1 Hour Virtual Run. Hip brother Christopher Kelsall has encouraged all of us to join a virtual one hour race that will be held between May 1st and May 17th. The race is sponsored by Athletetics Illustrated. The proceeds benefit a very good cause. You can find out more about it in his post at this link. As for me, I fully intend to take part!
60 Mile Fund Raiser Run. Hip Brother Dave Whiteside is running 60 Miles to raise funds for feeding Tampa Bay during the Covid-19 crisis. Florida is flat, so to get elevation, he runs bridges……over and over and over again. You can learn more about his fundraiser through this link.
Both Christopher and David have been instrumental in building this website and encouraging others who post on this site. … (Click Here to View Full Post and Comments)
I have been running – had a good summer – got up to about 45 miles (77K) per week all summer – not a ton, but it was consistent, did have five calf pulls through 2019, which made the consistency a challenge during spring and fall and winter. Trying to grow the mileage again now….up to about 30 miles (50K). The goal all along was to get about eight weeks of 50-miles (80K) then work on speed and form and power on hills et al, ala Arthur Lydiard.
Back at the drawing board, moving the chalk, as we speak.
Meanwhile, we put on the 2020 Pan Am Cross Country Cup here in Victoria. I initiated the event and brought the committee together. We formed a society to manage the committee and legacy, I stepped back a little to be VP of the society and be a part of the communications team of the committee and we ran – and I hate to sound like the POTUS – but it was one of the greatest small-international cross-country meets all-time. The feedback has been tremendous. It happened on Leap Day, Feb. 29. Peru, USA and Canada were the dominant countries!
Now that that is behind us, Athletics Illustrated is putting on the Global One-Hour Virtual Race to be run anytime between and including Friday, May 1 and Sunday, May 17. Send in your Strava or other app and data proving your run and we will compile the results, which will be posted at Athletics Illustrated.
If you want to run for a club and don’t have one, run for Hip Runners!!
Details are all here ($5 suggested donation, first 20 with $30 donation get a cool hat): https://athleticsillustrated.com/the-global-one-hour-virtual-race/
Long time since I posted here. 45 years of age with LTHR back in Feb 17. I’m booked in to get my right done in July but would expect that to be put off under current circumstances.
I still haven’t gone back running yet since surgery for a number of reasons but hoping to kick on now. Second hip isn’t too bad at the moment so thinking of deferring surgery until summer 2021.
I’ve a young family so at the moment I try to do 30 mins of exercise in the evening when the kids are gone to bed. I’m currently trying to alternate foam rolling and yoga one night to strength and conditioning the next. I’ve done the usual clams, donkey kicks, wall squats, etc to build up the strength but just wondering would anyone have any suggestions to really maximise the 30 min window? Joining a gym isn’t an option but open to the idea of using weights or kettle bells if necessary.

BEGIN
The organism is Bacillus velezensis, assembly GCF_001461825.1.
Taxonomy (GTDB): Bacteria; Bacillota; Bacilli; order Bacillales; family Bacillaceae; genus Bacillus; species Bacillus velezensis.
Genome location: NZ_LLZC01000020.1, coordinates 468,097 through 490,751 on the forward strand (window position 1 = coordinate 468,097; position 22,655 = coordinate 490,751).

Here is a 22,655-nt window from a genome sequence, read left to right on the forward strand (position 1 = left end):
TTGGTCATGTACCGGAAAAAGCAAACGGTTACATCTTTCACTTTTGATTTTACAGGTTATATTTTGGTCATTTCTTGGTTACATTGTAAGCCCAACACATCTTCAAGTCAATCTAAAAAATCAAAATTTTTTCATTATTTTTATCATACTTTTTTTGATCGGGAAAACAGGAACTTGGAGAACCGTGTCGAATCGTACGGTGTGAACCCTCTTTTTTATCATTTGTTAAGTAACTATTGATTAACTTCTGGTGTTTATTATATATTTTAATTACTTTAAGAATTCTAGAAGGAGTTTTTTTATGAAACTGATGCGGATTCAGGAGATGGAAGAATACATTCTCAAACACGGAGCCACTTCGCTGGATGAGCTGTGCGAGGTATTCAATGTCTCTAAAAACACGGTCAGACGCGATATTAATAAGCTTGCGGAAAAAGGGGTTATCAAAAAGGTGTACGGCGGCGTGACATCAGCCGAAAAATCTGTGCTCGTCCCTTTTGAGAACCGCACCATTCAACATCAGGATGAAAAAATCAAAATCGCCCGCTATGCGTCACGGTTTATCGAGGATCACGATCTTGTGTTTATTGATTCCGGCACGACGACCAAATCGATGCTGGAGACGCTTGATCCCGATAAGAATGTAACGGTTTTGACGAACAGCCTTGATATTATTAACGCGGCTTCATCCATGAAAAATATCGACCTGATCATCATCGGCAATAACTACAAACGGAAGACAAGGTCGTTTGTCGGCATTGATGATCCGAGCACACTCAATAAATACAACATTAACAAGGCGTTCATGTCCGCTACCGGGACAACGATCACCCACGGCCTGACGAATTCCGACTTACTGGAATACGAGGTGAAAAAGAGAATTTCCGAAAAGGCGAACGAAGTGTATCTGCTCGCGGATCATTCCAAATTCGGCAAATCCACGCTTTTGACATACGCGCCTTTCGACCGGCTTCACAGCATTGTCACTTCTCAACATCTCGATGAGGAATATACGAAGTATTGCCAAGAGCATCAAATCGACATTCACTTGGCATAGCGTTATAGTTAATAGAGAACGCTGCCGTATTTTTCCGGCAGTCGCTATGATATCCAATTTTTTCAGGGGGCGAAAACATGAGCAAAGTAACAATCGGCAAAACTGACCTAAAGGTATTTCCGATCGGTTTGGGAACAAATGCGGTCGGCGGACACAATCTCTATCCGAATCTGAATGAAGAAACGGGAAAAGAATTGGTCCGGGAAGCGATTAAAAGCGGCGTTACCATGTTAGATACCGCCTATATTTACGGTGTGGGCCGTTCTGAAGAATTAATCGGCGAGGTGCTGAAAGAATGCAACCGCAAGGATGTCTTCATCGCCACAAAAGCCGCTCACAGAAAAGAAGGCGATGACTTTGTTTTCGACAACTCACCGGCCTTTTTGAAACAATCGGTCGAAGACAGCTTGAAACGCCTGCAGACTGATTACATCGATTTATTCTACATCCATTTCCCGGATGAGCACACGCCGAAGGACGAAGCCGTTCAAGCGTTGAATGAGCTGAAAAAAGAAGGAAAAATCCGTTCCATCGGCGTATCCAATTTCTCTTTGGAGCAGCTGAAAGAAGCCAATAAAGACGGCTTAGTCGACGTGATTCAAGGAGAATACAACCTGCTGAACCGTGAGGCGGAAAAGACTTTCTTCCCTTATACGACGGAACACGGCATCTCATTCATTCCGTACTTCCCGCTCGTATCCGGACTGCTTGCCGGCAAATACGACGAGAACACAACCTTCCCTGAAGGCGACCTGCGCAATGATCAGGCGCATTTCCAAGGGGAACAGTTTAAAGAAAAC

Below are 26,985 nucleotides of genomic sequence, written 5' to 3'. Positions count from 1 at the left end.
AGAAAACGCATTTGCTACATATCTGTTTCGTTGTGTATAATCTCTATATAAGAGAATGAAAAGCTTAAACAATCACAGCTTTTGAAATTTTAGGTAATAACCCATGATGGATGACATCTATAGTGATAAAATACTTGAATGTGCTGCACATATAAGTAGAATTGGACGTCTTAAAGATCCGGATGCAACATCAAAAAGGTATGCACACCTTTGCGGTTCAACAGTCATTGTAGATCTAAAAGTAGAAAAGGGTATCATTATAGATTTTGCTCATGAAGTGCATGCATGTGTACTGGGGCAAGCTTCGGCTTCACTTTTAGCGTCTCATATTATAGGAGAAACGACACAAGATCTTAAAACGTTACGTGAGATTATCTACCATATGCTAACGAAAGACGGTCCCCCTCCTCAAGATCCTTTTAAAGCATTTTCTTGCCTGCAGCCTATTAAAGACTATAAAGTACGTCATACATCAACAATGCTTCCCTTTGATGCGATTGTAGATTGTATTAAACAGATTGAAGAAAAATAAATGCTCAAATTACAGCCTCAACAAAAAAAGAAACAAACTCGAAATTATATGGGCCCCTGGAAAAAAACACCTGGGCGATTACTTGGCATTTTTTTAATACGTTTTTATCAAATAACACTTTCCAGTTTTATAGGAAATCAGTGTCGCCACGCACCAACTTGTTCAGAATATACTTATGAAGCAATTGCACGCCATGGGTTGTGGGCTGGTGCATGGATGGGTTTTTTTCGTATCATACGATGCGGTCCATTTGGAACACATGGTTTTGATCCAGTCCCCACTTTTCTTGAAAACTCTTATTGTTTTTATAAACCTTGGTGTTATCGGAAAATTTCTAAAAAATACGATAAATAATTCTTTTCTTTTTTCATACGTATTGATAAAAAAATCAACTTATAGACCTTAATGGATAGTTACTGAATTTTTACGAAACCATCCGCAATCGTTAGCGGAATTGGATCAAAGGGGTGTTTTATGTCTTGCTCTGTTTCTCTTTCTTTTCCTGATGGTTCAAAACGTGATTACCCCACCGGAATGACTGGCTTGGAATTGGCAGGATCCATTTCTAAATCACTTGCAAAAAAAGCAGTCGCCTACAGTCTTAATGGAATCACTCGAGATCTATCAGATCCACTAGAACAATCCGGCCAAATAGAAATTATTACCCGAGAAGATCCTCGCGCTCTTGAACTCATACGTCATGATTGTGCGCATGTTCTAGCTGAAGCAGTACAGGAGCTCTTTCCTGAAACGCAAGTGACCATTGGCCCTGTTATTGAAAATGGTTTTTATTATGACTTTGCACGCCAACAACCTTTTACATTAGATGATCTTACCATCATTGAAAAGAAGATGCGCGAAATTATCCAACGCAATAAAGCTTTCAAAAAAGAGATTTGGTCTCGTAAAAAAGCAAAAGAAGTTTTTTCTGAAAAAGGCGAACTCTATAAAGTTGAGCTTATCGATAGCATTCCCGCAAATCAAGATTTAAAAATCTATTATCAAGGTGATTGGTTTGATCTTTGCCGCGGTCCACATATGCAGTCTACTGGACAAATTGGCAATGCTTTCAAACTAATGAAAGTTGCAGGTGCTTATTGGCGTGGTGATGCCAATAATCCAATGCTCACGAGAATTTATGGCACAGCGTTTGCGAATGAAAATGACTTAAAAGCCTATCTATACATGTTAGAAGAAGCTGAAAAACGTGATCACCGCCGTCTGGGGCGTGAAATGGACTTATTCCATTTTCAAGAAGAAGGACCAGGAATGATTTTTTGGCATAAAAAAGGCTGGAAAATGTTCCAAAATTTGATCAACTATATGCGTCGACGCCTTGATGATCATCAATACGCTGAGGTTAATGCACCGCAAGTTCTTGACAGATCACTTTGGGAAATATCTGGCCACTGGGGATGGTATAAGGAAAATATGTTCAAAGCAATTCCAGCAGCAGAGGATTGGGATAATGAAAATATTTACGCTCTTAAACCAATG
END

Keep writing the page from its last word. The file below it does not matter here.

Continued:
Alternatively am I better to do longer sessions but less frequently? (3-4 times a week). I’m hoping I could get back to do some 5ks before getting the right hip done. At the moment I don’t feel I have the lower body strength that I’d be comfortable running any kind of distance.
Any suggestions much appreciated.
I am a regular reader of the HipRunner site but I don’t frequently post. In a recent comment by Hip Brother Tom, he encouraged posts from not only those who have successfully resumed running but also from those who may not have. I find myself somewhere in the middle with some success but also challenges. Mind you, my new hip is now 2 years old and is great. I was experiencing some discomfort until recently, but through rigorous hip strengthening exercises, I can finally say that it feels like “my own” hip. I did resume light running at about 9 months and completed a half marathon at 1 year. My new hip performed flawlessly. During the last year however I have done little running and have worked out almost exclusively on my Zero Runner. At 66 years old I find myself plagued by newly developed knee discomfort, nagging pain in my old hip, and frequent back pain. Yes, arthritis flares it’s ugly head. The lure of running still draws me but the discomfort of running and working out is a constant reminder of my age and underlying conditions. Am I ready to throw in the towel? Hell No! But I do find it is a delicate balance between enough and too much. It’s particularly hard to work toward longer distance and greater speed. I’m also not anxious to push until I need additional joints replaced. So I’ll continue on, doing as much as I can and incorporating as much running as I can without doing additional harm. And I’ll keep coming to the HipRunner site for inspiration and encouragement. Thanks again to all who post and be safe out there.
Mark Klein… (Click Here to View Full Post and Comments)